The overall gameplay is very much the kind of flair Musou games have had for a long time. Fairly linear maps choke-pointed with bases that you need to capture, and objectives for missions usually revolving around defeating certain bad guys and/or capturing certain bases. You've got weapons and materials you find in each battle, and weapons have different passives and slots for passives and star-rankings that you can fuse weapons together just like in other Musou games. Very familiar to Hyrule Warriors, materials can also be used to perform passive upgrades on each character as well as give them more combos to use.

The Fire Emblem spin on things is how the weapon triangle is used. Just like in FE, there is a weapon triangle where axes beat spears, spears beat swords, and swords beat axes. The three other weapon types present in the game are bows, manatekes, and magic, but they don't really have any particular rock-paper-scissors elements to their uses as magic's weapon triangle is not used in this game, so they act more like an "other" that isn't really good or better (other than magic being bad against pegasus knights and bows like 2-shotting them). Using a superior weapon means you can do a LOT more damage as well as you enemy being unable to block, so it's worth keeping track of.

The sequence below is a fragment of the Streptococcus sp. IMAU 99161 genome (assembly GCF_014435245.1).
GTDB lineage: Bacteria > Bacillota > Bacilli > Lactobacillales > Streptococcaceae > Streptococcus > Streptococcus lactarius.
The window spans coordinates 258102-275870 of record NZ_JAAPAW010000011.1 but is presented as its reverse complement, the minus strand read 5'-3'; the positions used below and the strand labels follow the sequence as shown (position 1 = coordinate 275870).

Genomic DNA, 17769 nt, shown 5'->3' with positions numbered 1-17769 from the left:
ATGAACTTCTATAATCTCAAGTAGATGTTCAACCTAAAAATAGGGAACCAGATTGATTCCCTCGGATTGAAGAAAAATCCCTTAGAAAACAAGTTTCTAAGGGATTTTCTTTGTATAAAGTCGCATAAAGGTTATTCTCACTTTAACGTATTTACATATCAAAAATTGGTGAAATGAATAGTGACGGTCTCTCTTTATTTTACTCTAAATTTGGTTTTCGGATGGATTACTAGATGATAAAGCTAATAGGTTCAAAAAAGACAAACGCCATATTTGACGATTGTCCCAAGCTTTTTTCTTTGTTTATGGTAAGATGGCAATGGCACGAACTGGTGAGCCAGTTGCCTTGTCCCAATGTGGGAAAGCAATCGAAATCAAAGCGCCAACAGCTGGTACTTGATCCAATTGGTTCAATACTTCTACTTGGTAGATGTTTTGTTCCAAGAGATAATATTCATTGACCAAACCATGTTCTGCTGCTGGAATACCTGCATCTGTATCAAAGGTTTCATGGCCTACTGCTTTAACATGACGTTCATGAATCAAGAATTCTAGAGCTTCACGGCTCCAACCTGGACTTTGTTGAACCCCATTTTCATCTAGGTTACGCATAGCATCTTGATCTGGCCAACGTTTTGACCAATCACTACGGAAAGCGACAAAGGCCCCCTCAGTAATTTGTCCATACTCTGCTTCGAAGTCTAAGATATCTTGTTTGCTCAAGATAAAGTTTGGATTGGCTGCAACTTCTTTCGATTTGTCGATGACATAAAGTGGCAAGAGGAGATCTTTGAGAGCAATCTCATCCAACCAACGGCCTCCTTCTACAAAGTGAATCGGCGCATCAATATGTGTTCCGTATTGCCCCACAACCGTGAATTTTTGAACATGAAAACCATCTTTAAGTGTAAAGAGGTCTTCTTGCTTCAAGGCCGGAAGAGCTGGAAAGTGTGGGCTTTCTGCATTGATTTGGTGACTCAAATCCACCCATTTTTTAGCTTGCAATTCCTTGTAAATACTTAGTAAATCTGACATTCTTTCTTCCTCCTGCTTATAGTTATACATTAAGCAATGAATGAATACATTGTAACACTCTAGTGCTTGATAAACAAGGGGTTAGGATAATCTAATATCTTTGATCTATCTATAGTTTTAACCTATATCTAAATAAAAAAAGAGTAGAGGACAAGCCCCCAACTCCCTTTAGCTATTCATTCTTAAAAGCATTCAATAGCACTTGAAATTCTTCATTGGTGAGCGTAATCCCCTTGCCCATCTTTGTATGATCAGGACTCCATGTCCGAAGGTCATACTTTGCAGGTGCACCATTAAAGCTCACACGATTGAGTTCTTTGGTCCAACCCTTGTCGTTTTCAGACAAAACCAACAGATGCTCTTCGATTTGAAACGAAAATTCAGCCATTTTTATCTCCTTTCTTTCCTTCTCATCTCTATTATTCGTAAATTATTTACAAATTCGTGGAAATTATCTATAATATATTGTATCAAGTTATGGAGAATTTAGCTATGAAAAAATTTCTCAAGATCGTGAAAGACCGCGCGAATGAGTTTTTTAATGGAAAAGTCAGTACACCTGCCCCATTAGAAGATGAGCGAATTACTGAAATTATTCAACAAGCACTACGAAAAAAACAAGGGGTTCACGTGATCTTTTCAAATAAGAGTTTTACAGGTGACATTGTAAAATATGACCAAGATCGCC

You also have the ability to pick 4 (of a possible 8 friendly) units per battle that you can use the D-pad to switch between on the fly using the D-pad. You can also pair up units as supports of one another just like in Awakening or Fates for a stat boost as well as being able to toggle between your partner unit if they're one of the playable 4. You can also bring up a big map of the battle field and order units around to do specific tasks like healing a friendly unit, attacking an enemy unit, or guarding a location. This means you can strategically put your 4 playable characters around the map in a way that makes best sense for the strategy you're using to approach that level. That character changing mechanic is probably the best and most significant innovation that this Musou game brings to the table.